Tuesday, August 18, 2009

Agreeing to Disagree

A statement that is very commonly heard today, especially among people discussing their confessions of faith, is “We will agree to disagree.”

Do the people who make this statement even realize what it is that they are saying?

What they are really saying is that despite whatever things that they discuss and debate that they really are in agreement after all. What is the basis of their agreement? They agree that none of the things about which they disagree really matter.

When people say that they will agree to disagree, what they are saying is that they do not count these matters as important enough to press to the point that the other person is left with only two possible responses: either to abandon the belief that has been erroneously held and to come into agreement with the truth; or to reject what the other person believes and to reject the person who presses it as absolute truth.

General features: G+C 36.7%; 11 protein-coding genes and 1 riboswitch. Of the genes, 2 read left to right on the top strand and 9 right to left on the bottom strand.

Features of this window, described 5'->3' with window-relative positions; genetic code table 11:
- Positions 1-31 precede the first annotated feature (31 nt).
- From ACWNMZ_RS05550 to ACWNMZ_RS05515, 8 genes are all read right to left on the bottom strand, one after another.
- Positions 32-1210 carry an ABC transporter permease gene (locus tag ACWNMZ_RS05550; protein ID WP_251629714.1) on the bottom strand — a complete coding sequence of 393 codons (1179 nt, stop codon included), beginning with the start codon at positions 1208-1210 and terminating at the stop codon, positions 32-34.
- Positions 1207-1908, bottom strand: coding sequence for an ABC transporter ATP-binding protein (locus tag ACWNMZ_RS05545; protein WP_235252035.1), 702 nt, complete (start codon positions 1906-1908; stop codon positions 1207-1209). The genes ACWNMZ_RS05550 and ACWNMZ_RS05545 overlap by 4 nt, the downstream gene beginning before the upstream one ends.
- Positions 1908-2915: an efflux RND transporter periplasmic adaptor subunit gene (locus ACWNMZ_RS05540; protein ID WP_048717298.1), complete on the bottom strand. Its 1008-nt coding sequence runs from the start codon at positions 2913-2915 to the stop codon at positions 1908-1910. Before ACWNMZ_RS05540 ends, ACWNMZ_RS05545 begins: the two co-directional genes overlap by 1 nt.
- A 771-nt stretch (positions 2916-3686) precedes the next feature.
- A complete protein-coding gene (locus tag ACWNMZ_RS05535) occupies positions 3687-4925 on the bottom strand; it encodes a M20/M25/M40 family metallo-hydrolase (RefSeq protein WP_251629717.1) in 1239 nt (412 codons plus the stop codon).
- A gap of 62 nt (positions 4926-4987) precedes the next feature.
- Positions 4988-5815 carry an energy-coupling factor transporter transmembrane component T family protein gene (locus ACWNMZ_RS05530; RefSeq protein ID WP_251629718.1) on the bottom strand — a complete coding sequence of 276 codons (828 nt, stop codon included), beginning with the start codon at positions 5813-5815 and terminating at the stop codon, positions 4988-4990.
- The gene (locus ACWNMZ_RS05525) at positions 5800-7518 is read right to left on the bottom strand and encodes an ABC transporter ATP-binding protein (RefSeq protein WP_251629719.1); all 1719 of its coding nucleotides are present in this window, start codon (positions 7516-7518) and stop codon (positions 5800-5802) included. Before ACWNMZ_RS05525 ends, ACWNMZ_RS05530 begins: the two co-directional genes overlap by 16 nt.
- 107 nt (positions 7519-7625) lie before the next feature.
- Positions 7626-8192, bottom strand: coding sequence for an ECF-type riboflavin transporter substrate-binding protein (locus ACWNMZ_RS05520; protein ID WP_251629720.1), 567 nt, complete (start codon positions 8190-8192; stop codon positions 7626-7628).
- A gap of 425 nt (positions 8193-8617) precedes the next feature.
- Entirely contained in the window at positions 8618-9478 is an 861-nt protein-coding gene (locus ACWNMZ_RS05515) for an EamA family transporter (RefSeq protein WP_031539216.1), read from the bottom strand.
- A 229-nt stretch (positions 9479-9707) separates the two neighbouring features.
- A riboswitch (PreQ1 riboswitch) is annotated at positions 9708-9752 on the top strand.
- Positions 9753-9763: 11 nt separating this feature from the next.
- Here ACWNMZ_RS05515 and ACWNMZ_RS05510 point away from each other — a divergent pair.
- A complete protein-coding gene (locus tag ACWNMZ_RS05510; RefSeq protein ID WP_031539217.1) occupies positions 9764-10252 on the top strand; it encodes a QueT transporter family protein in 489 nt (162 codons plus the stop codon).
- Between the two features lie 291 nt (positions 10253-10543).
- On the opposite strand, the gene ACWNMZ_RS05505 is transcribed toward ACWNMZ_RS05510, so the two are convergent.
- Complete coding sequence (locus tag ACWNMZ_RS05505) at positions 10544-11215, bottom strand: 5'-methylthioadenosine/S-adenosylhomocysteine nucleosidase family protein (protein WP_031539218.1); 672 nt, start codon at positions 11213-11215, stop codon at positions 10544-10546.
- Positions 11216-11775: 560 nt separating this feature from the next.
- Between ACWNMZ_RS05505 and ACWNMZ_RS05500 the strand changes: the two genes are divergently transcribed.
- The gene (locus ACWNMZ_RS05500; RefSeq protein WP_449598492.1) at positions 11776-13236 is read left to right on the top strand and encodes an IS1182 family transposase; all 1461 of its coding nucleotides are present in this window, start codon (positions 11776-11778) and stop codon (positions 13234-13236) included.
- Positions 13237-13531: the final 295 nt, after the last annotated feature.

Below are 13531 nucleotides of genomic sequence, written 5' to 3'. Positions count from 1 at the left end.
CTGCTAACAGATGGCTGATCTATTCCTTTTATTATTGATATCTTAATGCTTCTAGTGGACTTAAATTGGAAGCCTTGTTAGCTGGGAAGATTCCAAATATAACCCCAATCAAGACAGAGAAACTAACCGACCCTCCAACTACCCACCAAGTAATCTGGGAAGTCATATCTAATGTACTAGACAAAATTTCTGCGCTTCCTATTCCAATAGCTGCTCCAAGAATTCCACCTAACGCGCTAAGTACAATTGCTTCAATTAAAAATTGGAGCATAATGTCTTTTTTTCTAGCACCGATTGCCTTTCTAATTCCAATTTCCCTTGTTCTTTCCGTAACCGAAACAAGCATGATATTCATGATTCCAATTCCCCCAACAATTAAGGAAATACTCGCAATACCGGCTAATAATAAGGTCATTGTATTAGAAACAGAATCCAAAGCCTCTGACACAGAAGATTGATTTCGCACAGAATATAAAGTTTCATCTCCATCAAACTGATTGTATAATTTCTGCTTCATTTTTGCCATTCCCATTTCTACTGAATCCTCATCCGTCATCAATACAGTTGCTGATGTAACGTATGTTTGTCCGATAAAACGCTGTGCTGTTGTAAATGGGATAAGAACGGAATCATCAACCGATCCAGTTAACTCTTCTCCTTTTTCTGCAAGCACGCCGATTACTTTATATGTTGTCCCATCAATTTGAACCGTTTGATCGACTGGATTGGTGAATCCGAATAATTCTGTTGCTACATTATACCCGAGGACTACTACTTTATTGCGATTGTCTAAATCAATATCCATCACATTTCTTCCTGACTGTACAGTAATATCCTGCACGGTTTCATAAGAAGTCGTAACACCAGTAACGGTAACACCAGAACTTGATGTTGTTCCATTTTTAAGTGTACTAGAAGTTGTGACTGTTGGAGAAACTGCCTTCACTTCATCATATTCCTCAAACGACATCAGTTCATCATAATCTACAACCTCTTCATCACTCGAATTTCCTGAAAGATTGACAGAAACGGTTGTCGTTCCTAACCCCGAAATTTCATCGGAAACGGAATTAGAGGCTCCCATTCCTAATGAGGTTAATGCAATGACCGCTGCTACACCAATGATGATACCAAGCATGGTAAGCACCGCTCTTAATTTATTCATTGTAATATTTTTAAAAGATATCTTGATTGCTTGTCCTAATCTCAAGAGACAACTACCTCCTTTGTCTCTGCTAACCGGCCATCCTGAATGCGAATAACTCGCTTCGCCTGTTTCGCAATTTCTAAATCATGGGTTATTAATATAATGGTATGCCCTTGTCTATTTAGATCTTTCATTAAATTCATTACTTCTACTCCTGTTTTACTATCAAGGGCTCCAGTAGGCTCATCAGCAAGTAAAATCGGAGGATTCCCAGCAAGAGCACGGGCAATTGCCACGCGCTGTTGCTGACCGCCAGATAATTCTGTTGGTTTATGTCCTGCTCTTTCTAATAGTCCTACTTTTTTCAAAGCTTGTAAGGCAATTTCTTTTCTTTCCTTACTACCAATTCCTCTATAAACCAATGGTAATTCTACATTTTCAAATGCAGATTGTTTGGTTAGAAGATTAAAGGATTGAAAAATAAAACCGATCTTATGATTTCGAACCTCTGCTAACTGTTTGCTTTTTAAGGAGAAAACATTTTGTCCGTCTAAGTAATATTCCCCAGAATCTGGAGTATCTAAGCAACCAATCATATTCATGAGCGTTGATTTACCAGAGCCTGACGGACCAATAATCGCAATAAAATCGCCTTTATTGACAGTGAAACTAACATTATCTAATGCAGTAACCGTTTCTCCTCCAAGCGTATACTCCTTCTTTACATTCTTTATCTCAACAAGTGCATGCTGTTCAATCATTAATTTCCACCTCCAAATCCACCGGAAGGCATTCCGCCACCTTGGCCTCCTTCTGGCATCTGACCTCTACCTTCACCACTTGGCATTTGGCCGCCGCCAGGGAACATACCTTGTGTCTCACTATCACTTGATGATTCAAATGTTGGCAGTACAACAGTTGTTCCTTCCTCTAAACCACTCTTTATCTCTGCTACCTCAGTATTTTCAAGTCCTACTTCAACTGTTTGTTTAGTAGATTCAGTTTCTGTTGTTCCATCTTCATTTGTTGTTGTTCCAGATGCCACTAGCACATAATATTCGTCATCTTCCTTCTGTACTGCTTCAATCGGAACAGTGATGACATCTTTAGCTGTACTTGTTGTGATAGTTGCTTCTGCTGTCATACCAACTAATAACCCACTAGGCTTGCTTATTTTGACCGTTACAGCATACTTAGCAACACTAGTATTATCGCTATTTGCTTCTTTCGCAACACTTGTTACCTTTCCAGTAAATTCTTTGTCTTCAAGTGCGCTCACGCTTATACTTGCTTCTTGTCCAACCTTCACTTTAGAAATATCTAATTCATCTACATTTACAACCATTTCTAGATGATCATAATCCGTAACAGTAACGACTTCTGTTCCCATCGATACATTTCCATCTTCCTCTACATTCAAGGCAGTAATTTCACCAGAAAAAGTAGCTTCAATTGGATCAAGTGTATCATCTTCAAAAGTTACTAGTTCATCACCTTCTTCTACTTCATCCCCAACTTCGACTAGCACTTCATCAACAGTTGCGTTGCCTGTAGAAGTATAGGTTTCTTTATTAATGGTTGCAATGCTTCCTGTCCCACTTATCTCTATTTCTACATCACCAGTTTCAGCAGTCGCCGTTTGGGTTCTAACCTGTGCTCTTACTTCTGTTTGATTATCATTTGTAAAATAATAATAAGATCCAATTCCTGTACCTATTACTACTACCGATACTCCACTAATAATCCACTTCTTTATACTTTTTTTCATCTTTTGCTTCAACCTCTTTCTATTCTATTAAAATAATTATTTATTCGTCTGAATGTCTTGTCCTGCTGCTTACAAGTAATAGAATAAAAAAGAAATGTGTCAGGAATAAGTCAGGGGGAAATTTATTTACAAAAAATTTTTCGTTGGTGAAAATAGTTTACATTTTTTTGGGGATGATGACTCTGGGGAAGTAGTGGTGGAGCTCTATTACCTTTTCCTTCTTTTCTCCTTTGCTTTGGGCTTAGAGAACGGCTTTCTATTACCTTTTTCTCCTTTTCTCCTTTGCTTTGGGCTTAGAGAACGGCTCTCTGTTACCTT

This kind of conviction regarding what is believed is completely abandoned when people agree to disagree. Such an agreement is an agreement that the areas of disagreement really do not matter beyond being the expression of one’s personal opinion. Therefore the two parties can continue to be friends in the agreement that these matters are not of any real importance. They have agreed that there is nothing so important as to argue to the point of absolute agreement, and so they absolutely agree that nothing is to be absolutely rejected.

I, for one, do not agree.

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